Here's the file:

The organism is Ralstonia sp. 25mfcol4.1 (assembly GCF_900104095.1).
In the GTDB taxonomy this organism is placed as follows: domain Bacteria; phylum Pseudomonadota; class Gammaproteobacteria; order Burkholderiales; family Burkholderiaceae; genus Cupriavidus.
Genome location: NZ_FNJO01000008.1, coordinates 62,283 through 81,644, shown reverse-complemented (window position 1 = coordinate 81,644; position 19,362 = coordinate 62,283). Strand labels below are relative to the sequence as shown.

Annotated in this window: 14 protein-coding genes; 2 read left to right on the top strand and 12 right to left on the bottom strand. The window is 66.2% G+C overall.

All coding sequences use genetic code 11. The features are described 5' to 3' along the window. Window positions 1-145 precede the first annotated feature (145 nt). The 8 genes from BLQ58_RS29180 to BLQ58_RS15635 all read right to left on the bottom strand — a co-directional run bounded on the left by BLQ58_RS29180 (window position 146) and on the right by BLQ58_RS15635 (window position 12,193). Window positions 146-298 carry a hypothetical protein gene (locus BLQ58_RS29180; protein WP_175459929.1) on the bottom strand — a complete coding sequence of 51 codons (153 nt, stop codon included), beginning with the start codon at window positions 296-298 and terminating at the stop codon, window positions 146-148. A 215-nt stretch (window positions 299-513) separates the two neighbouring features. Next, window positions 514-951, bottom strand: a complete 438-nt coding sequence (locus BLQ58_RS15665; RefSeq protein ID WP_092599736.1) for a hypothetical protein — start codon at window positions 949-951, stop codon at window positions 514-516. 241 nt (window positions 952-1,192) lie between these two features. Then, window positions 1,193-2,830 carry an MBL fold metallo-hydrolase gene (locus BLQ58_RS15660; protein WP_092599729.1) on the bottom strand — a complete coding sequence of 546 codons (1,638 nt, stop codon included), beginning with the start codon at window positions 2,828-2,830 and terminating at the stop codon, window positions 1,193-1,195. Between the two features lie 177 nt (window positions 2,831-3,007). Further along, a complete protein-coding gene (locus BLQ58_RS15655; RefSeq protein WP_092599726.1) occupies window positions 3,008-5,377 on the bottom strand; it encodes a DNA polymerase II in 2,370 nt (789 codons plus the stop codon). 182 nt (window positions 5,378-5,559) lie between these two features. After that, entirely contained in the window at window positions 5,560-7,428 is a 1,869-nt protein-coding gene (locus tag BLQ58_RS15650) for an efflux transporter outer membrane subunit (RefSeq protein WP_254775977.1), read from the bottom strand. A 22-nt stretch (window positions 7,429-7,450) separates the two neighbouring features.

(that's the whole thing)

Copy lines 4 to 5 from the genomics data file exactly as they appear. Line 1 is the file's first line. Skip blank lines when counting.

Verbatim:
Annotated in this window: 14 protein-coding genes; 2 read left to right on the top strand and 12 right to left on the bottom strand. The window is 66.2% G+C overall.

All coding sequences use genetic code 11. The features are described 5' to 3' along the window. Window positions 1-145 precede the first annotated feature (145 nt). The 8 genes from BLQ58_RS29180 to BLQ58_RS15635 all read right to left on the bottom strand — a co-directional run bounded on the left by BLQ58_RS29180 (window position 146) and on the right by BLQ58_RS15635 (window position 12,193). Window positions 146-298 carry a hypothetical protein gene (locus BLQ58_RS29180; protein WP_175459929.1) on the bottom strand — a complete coding sequence of 51 codons (153 nt, stop codon included), beginning with the start codon at window positions 296-298 and terminating at the stop codon, window positions 146-148. A 215-nt stretch (window positions 299-513) separates the two neighbouring features. Next, window positions 514-951, bottom strand: a complete 438-nt coding sequence (locus BLQ58_RS15665; RefSeq protein ID WP_092599736.1) for a hypothetical protein — start codon at window positions 949-951, stop codon at window positions 514-516. 241 nt (window positions 952-1,192) lie between these two features. Then, window positions 1,193-2,830 carry an MBL fold metallo-hydrolase gene (locus BLQ58_RS15660; protein WP_092599729.1) on the bottom strand — a complete coding sequence of 546 codons (1,638 nt, stop codon included), beginning with the start codon at window positions 2,828-2,830 and terminating at the stop codon, window positions 1,193-1,195. Between the two features lie 177 nt (window positions 2,831-3,007). Further along, a complete protein-coding gene (locus BLQ58_RS15655; RefSeq protein WP_092599726.1) occupies window positions 3,008-5,377 on the bottom strand; it encodes a DNA polymerase II in 2,370 nt (789 codons plus the stop codon). 182 nt (window positions 5,378-5,559) lie between these two features. After that, entirely contained in the window at window positions 5,560-7,428 is a 1,869-nt protein-coding gene (locus tag BLQ58_RS15650) for an efflux transporter outer membrane subunit (RefSeq protein WP_254775977.1), read from the bottom strand. A 22-nt stretch (window positions 7,429-7,450) separates the two neighbouring features.